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Location: UFOUpDatesList.Com > 2011 > Dec > Dec 9

Re: Essential Read From Current Encounters List

From: William Treurniet <wtreurniet.nul>
Date: Thu, 08 Dec 2011 17:44:08 -0500
Archived: Fri, 09 Dec 2011 08:11:50 -0500
Subject: Re: Essential Read From Current Encounters List


>From: Jerome Clark<jkclark.nul>
>To:<post.nul>
>Date: Thu, 8 Dec 2011 10:13:06 -0600
>Subject: Re: Essential Read From Current Encounters List

>>From: Steven Kaeser<steve.nul>
>>To:<post.nul>,
>>Date: Thu, 8 Dec 2011 10:14:14 -0500
>>Subject: Re: Essential Read From Current Encounters List

>>>From: Gerald O'Connell<goc.nul>
>>>To:<post.nul>
>>>Date: Thu, 8 Dec 2011 11:35:55 -0000
>>>Subject: Re: Essential Read From Current Encounters List

>>I think the problem is that one person's "quackery" is another
>>person's "truth" and I think you'll find little agreement among
>>many researchers on how they are defined.

>Expressed this way - and I'm sure it's not your meaning, Steve -
>this comes across as intellectual relativism. In fact, there
>_are_ quacks in this field, and I think a great many are
>recognizable as soon as they open mouths or attack keyboards.

Usually it's the proponents of the norm in any field who decide
how facts should be interpreted. But the same set of facts can
often be interpreted in different ways, depending on the
implicit or explicit assumptions that are held. So when someone
is labeled a quack, it may be because of a mismatch in the
underlying assumptions rather than a fault in that person's
logic.

For example, if I were to adopt the assumption that
consciousness can have a direct effect on the material world, I
might interpret a successful telekinesis experiment in a way
that reflects this assumption. A strict materialist with a
different set of assumptions might call me a quack and attribute
the results to chance.

The point is that labeling someone a quack as soon as they open
mouths or attack keyboards may be a little premature - maybe
even lazy. It would be more honest to take some time first to
understand the context of what that person is trying to
communicate. Then one could disagree either with the assumptions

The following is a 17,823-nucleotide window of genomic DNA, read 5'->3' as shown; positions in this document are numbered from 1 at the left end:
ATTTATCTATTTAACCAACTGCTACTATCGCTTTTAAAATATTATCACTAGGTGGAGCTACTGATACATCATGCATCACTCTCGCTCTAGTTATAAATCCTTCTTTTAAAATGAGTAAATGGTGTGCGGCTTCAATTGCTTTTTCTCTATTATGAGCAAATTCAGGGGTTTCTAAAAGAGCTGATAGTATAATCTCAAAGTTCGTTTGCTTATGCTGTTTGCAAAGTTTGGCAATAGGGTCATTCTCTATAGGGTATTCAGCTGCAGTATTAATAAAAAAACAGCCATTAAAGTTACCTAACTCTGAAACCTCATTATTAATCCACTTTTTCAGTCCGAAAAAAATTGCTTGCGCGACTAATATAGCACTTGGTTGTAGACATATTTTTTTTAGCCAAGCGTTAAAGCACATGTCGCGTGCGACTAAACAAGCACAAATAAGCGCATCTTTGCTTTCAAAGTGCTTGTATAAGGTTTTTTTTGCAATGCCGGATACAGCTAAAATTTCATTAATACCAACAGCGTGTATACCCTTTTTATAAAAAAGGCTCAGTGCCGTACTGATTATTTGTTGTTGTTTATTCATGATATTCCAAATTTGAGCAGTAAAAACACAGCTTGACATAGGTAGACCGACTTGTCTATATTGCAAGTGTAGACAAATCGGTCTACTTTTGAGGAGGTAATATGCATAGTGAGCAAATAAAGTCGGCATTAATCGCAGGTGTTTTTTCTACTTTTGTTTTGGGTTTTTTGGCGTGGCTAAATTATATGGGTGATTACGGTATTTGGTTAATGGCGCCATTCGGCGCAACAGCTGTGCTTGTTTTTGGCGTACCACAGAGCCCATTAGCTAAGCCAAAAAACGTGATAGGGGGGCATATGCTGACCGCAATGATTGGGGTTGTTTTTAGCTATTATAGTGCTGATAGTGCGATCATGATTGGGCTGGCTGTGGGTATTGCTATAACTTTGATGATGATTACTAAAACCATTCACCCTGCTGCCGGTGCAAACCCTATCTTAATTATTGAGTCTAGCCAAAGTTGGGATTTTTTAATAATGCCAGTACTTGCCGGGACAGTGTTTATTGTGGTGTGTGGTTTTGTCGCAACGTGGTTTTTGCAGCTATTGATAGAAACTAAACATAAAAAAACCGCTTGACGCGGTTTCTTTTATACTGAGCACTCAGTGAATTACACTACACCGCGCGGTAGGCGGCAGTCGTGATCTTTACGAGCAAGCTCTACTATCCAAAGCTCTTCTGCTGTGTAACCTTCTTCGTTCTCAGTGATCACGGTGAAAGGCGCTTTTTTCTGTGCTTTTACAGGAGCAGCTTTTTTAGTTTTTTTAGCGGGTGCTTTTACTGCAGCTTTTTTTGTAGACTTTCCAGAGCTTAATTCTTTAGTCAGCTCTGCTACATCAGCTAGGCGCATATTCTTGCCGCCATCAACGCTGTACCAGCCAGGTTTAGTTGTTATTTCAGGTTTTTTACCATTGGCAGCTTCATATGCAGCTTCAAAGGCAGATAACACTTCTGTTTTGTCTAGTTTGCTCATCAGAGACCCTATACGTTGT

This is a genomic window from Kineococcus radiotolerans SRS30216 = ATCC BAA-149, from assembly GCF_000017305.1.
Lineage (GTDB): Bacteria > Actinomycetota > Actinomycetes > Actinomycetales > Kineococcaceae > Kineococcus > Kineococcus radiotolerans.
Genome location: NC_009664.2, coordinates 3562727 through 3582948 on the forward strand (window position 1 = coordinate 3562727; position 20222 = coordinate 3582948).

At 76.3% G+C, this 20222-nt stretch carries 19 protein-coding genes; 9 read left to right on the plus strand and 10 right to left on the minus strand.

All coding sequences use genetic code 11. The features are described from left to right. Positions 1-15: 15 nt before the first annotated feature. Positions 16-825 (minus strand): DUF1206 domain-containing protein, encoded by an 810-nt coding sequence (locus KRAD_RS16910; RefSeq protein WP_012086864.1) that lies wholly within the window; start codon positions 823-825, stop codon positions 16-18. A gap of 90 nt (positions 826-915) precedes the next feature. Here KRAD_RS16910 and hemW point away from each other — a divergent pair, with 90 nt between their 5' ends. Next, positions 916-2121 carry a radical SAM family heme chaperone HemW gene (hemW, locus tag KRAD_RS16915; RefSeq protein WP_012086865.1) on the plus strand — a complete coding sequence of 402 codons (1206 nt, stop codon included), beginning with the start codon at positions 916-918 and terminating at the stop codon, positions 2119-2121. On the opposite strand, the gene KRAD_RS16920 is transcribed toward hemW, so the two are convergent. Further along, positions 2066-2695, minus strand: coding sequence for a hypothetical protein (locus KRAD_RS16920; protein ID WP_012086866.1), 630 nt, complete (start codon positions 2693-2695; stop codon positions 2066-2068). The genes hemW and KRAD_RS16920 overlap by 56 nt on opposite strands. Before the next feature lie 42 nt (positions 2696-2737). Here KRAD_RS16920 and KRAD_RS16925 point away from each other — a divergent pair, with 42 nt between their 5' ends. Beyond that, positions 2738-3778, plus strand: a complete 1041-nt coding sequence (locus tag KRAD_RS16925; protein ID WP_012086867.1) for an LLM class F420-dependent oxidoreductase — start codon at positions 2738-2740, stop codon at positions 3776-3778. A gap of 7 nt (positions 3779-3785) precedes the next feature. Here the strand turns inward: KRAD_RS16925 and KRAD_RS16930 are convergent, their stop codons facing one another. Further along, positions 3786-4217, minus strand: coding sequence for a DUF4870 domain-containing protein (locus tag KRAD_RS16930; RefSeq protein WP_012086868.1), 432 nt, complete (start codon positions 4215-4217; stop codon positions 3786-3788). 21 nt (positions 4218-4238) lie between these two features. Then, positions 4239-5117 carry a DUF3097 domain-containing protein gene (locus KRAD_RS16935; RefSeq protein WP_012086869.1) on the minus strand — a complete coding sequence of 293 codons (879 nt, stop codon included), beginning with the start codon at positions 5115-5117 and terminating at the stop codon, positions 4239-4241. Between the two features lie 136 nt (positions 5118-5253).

or with the logic or both. That is why, in some fields such as
psychology, different "schools of thought" have arisen in
recognition of different sets of underlying assumptions.

The field of ufology, such as it is, does not yet seem organized
or mature enough to be able to formalize such differences.

>One difference between the quack and the sensible is that the
>latter has an awareness of established knowledge in a broad
>range of disciplines and a consequent sense of how the UFO
>question fits within that knowledge. He or she does not attempt
>to overthrow much or all of history and science in order to
>accommodate the UFO phenomenon. He or she knows what evidential
>requirements are and how to advance arguments that are not
>instantly dismissible by an intellectually sophisticated
>audience (which in my experience tends to be approachable and
>curious if its collective intelligence and learning are not
>insulted at the outset). The sensible person is a modest one
>comfortable with ambiguity, nuance, and limitations.

I recently had such an audience of one, a reviewer for the JSE
who was presumably representative of an intellectually
sophisticated membership. The paper I submitted reported a
pattern in earthquake data predicted by Calleman's Mayan
calendar model.

The reviewer could not get past the origin of the model, saying
it was "a highly fanciful flight into obscure mythology".
Further, he refused to accept that the reported pattern was
predicted, preferring to believe that the pattern in the data
came first, and was then used to support the mythical concept of
the calendar. This, despite the fact that the model was needed
to predict the granularity and form of the pattern and where in
time it would be found.

Clearly, he was insulted by the paper because my assumption,
that the model was scientifically legitimate and made testable
predictions, was unacceptable to him. He may well have
considered me a quack. It goes without saying that the paper was
rejected.

In this example, it was apparently difficult to examine
assumptions and understand the reason for the disagreement. The
reviewer would have been more honest with himself (and me) if he
had recognized that the nature of the model was sufficient
reason for him to reject the paper.

If the members of the intellectually sophisticated audience all
adhere to the ruling paradigm, they can be just as dismissive of
a different approach as anyone else. They may even be insulted
merely because an argument is based on assumptions they find
unacceptable, or rejects assumptions they believe to be true.
That does not mean they would be right, or even sensible.


William



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